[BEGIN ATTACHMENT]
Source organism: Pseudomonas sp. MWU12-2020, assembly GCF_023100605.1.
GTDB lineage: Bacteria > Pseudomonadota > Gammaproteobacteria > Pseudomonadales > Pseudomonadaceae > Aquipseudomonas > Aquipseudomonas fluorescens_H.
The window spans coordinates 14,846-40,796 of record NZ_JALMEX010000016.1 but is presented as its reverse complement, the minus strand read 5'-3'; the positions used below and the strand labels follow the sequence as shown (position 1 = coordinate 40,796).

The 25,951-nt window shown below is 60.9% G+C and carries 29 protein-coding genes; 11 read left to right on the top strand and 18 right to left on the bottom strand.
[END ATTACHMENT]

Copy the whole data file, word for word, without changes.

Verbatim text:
Source organism: Pseudomonas sp. MWU12-2020, assembly GCF_023100605.1.
GTDB lineage: Bacteria > Pseudomonadota > Gammaproteobacteria > Pseudomonadales > Pseudomonadaceae > Aquipseudomonas > Aquipseudomonas fluorescens_H.
The window spans coordinates 14,846-40,796 of record NZ_JALMEX010000016.1 but is presented as its reverse complement, the minus strand read 5'-3'; the positions used below and the strand labels follow the sequence as shown (position 1 = coordinate 40,796).

The 25,951-nt window shown below is 60.9% G+C and carries 29 protein-coding genes; 11 read left to right on the top strand and 18 right to left on the bottom strand.